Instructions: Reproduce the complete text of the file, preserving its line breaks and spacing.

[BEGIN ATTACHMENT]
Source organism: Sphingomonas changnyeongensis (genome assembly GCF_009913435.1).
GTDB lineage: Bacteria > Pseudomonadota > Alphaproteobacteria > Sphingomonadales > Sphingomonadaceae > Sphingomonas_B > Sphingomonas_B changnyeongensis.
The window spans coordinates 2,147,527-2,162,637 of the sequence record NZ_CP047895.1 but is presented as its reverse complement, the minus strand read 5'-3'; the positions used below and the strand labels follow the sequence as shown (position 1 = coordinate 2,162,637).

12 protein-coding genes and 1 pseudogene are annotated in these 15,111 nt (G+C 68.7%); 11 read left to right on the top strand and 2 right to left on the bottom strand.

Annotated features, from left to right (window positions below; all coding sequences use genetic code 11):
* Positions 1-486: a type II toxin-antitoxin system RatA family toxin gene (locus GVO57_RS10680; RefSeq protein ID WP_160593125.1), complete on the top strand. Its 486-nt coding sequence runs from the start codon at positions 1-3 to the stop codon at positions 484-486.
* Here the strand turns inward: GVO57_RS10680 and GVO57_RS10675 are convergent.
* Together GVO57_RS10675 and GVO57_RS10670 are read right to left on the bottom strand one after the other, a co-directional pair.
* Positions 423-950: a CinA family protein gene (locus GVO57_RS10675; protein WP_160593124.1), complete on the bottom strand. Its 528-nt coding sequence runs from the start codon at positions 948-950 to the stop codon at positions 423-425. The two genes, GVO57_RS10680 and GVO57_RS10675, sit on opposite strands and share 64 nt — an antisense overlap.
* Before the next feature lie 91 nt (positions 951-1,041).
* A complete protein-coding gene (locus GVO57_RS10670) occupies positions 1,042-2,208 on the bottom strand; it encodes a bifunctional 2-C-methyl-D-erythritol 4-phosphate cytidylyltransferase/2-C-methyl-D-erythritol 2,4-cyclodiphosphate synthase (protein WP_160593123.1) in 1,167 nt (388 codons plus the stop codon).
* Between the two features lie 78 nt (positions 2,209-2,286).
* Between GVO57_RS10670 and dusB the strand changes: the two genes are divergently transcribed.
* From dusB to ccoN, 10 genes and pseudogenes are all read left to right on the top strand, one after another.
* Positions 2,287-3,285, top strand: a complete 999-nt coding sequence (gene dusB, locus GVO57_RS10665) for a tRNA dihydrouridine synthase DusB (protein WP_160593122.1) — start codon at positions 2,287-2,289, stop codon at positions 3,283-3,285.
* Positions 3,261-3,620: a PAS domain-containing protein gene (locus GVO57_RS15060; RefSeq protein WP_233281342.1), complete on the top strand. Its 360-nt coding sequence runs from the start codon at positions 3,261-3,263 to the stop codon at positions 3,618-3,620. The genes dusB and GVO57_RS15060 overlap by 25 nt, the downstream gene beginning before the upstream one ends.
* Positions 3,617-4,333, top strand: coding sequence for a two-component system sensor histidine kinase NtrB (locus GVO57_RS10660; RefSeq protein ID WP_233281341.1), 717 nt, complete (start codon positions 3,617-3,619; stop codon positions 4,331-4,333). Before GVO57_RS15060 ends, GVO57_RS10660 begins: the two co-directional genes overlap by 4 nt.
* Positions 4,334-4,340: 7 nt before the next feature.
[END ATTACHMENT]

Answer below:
Source organism: Sphingomonas changnyeongensis (genome assembly GCF_009913435.1).
GTDB lineage: Bacteria > Pseudomonadota > Alphaproteobacteria > Sphingomonadales > Sphingomonadaceae > Sphingomonas_B > Sphingomonas_B changnyeongensis.
The window spans coordinates 2,147,527-2,162,637 of the sequence record NZ_CP047895.1 but is presented as its reverse complement, the minus strand read 5'-3'; the positions used below and the strand labels follow the sequence as shown (position 1 = coordinate 2,162,637).

12 protein-coding genes and 1 pseudogene are annotated in these 15,111 nt (G+C 68.7%); 11 read left to right on the top strand and 2 right to left on the bottom strand.

Annotated features, from left to right (window positions below; all coding sequences use genetic code 11):
* Positions 1-486: a type II toxin-antitoxin system RatA family toxin gene (locus GVO57_RS10680; RefSeq protein ID WP_160593125.1), complete on the top strand. Its 486-nt coding sequence runs from the start codon at positions 1-3 to the stop codon at positions 484-486.
* Here the strand turns inward: GVO57_RS10680 and GVO57_RS10675 are convergent.
* Together GVO57_RS10675 and GVO57_RS10670 are read right to left on the bottom strand one after the other, a co-directional pair.
* Positions 423-950: a CinA family protein gene (locus GVO57_RS10675; protein WP_160593124.1), complete on the bottom strand. Its 528-nt coding sequence runs from the start codon at positions 948-950 to the stop codon at positions 423-425. The two genes, GVO57_RS10680 and GVO57_RS10675, sit on opposite strands and share 64 nt — an antisense overlap.
* Before the next feature lie 91 nt (positions 951-1,041).
* A complete protein-coding gene (locus GVO57_RS10670) occupies positions 1,042-2,208 on the bottom strand; it encodes a bifunctional 2-C-methyl-D-erythritol 4-phosphate cytidylyltransferase/2-C-methyl-D-erythritol 2,4-cyclodiphosphate synthase (protein WP_160593123.1) in 1,167 nt (388 codons plus the stop codon).
* Between the two features lie 78 nt (positions 2,209-2,286).
* Between GVO57_RS10670 and dusB the strand changes: the two genes are divergently transcribed.
* From dusB to ccoN, 10 genes and pseudogenes are all read left to right on the top strand, one after another.
* Positions 2,287-3,285, top strand: a complete 999-nt coding sequence (gene dusB, locus GVO57_RS10665) for a tRNA dihydrouridine synthase DusB (protein WP_160593122.1) — start codon at positions 2,287-2,289, stop codon at positions 3,283-3,285.
* Positions 3,261-3,620: a PAS domain-containing protein gene (locus GVO57_RS15060; RefSeq protein WP_233281342.1), complete on the top strand. Its 360-nt coding sequence runs from the start codon at positions 3,261-3,263 to the stop codon at positions 3,618-3,620. The genes dusB and GVO57_RS15060 overlap by 25 nt, the downstream gene beginning before the upstream one ends.
* Positions 3,617-4,333, top strand: coding sequence for a two-component system sensor histidine kinase NtrB (locus GVO57_RS10660; RefSeq protein ID WP_233281341.1), 717 nt, complete (start codon positions 3,617-3,619; stop codon positions 4,331-4,333). Before GVO57_RS15060 ends, GVO57_RS10660 begins: the two co-directional genes overlap by 4 nt.
* Positions 4,334-4,340: 7 nt before the next feature.